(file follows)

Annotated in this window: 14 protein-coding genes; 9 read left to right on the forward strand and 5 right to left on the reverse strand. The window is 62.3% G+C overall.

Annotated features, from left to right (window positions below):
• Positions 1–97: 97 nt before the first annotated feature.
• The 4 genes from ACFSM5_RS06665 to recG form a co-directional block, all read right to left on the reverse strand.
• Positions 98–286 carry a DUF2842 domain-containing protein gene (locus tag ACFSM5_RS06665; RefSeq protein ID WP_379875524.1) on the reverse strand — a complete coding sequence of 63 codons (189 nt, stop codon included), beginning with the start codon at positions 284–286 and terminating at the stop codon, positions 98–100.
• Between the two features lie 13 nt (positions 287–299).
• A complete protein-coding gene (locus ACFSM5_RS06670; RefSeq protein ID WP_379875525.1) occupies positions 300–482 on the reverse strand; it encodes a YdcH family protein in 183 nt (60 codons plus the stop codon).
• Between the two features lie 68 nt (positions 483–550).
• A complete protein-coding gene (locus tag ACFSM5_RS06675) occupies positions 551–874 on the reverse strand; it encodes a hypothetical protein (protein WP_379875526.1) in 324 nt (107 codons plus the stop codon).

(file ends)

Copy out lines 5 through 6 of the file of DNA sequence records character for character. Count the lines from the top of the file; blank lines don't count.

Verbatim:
• Positions 98–286 carry a DUF2842 domain-containing protein gene (locus tag ACFSM5_RS06665; RefSeq protein ID WP_379875524.1) on the reverse strand — a complete coding sequence of 63 codons (189 nt, stop codon included), beginning with the start codon at positions 284–286 and terminating at the stop codon, positions 98–100.
• Between the two features lie 13 nt (positions 287–299).